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A History of the Nineteenth Century, Year by Year

The French and English representatives supported Cavour


[Sidenote:

Italy benefited]

Cavour had won his first point. At the Conference of Paris he took his place as a representative of Sardinia by right of an alliance with the other great Powers. Then it was seen that every Italian soldier who had fallen on the Tchernaya, or who had wasted away in the fever-stricken camps, had died indeed for the honor of Italy among the nations of the world. At the close of the Conference Cavour made a plain statement concerning the misgovernment of southern and central Italy and the evils of the Austrian occupation. When Count Buol von Schauenstein protested, the French and English representatives supported Cavour. The effect of these representations was such that there was a sudden change in Austria's restrictive measures hitherto inflicted upon her Italian dominions. Old Marshal Radetzky, the man of the sword, was retired. The sequestrated Italian estates were returned to their owners. Emperor Francis Joseph came in person to Milan to proclaim a general amnesty. His brother Maximilian, a prince of liberal tendencies, came with his young bride Charlotte to undo the harsh measures of the military government. Maximilian's liberal policy proved too much for the narrow spirit of the Ministry at home.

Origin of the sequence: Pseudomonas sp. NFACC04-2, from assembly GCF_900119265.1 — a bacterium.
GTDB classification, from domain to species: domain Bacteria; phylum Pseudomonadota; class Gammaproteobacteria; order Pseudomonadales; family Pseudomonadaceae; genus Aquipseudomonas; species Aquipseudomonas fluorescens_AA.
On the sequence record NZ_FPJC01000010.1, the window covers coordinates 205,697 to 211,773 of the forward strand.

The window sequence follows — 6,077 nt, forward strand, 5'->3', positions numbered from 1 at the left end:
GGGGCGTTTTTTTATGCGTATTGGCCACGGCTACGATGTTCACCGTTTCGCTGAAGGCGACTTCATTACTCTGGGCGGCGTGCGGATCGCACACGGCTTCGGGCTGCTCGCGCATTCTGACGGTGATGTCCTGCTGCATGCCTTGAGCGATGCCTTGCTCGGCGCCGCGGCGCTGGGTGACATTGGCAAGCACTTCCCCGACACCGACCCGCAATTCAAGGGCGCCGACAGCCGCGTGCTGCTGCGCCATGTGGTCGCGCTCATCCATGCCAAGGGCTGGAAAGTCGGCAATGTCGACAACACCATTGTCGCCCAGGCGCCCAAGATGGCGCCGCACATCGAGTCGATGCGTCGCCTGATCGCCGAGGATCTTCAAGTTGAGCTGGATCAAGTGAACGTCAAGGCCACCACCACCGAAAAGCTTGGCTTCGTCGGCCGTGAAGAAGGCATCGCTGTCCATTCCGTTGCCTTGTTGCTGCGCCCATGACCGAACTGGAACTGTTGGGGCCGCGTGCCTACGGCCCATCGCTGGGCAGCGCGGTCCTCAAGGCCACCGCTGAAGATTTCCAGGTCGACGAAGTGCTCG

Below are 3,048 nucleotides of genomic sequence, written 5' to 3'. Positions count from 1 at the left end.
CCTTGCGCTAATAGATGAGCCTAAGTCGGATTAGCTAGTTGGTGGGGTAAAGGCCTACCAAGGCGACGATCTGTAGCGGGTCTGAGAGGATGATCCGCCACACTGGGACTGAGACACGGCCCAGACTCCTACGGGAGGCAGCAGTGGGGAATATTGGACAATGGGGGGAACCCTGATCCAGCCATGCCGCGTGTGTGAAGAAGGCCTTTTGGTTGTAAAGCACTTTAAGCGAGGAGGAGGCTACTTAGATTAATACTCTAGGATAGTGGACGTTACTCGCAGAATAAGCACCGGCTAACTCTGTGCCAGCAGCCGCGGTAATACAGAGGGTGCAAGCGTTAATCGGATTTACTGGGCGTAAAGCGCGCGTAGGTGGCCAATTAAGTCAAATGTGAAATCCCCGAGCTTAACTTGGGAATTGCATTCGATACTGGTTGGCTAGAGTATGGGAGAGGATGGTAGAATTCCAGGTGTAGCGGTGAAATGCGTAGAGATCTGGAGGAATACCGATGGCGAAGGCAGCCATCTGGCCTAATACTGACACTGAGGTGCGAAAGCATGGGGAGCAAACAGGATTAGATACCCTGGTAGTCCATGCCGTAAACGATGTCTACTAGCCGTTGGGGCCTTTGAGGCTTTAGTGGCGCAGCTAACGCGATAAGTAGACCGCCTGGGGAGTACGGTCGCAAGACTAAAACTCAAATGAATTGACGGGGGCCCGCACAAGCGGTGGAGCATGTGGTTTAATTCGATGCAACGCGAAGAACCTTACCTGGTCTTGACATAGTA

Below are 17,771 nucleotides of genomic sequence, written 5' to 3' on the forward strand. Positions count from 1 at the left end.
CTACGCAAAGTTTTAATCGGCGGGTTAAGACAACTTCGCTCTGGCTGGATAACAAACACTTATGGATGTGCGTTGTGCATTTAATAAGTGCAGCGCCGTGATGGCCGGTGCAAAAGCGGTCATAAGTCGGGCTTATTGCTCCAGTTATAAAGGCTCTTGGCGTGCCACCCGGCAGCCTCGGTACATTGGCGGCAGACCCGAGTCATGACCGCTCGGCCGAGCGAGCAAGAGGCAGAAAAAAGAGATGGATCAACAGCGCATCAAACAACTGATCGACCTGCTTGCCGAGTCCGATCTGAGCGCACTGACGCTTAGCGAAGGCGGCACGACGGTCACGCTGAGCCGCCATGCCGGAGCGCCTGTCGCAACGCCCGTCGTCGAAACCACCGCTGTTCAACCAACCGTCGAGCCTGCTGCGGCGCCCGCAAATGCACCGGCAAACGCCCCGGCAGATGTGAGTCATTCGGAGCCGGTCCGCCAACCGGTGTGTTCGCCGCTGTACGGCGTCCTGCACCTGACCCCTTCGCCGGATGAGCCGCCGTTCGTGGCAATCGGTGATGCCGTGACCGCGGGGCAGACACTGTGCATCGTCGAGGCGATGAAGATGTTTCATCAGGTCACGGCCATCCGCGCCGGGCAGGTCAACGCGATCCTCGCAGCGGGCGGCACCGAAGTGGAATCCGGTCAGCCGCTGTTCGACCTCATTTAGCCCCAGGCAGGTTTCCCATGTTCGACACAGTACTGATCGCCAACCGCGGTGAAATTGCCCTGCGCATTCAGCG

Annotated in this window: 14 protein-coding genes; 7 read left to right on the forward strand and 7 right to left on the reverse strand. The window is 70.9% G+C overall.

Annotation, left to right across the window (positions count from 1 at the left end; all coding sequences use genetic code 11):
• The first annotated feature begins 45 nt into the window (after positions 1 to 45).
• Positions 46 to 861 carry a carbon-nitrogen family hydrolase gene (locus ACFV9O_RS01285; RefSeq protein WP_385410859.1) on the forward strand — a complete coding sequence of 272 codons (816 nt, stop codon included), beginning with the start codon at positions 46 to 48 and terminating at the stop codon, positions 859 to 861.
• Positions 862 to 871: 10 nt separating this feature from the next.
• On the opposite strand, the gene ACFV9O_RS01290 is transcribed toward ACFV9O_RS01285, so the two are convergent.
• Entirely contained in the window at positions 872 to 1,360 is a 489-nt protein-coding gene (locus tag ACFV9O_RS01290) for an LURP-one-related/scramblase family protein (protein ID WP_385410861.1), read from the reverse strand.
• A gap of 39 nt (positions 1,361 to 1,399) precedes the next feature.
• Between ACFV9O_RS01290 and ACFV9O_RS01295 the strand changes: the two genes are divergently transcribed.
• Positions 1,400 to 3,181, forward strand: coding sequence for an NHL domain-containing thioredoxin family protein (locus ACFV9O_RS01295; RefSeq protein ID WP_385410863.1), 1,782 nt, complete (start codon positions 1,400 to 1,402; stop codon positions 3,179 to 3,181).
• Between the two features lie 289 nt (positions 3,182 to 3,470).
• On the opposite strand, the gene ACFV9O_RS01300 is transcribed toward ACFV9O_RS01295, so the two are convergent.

[Sidenote: After effects in England]

[Sidenote: Friction with America]

[Sidenote: Australian Home Rule]

justify;">One of the first results of the Crimean war was the threatened suspension of the Bank of England. In November, it was found that the reserve funds of the Bank had shrunk to L1,462,153, while the deposits that might at any moment be drawn out aggregated L18,248,003. In these circumstances, a special bill of Parliament authorized a new issue of paper notes for L180,000 more than the law permitted. Furthermore, the war with Russia left behind it a dispute between the governments of Great Britain and of the United States. Under the provisions of a recent foreign enlistment bill in England, American citizens had been induced to enter the British military service. The American Government complained that the practice was in violation of international law. The point was practically conceded by the English Government, which at once put a stop to the enlistment of American citizens and tendered an apology to the government of the United States. The situation was aggravated by the fact that one of the attaches of the American Legation in London at this very time was refused admission to a diplomatic levee at the Court of St. James because he did not appear in court dress. The British Minister at Washington received his passports. In Australia, the first Home Rule Parliament had been opened at Sydney by Sir William Denison. The popular elections were conducted under the famous ballot system which was afterward adopted in other parts of the world.

[Sidenote: Singular suicidal mania]

In South Africa, the province of Natal was separated from Cape Colony, and became an independent Crown Colony with a constitution of its own. The land of the Basutos, no longer under British protectorate, suffered greatly from hostile incursions and cattle raids from the Boers. During the summer the Kaffirs fell victims to a fatal delusion. Their prophet Amaxosa foretold the resurrection of all their dead heroes and warriors, on condition that they themselves should put an end to their lives. In all, some 50,000 Kaffirs committed suicide. Emigrants from Cape Colony occupied the Kaffir lands, which had become depopulated.


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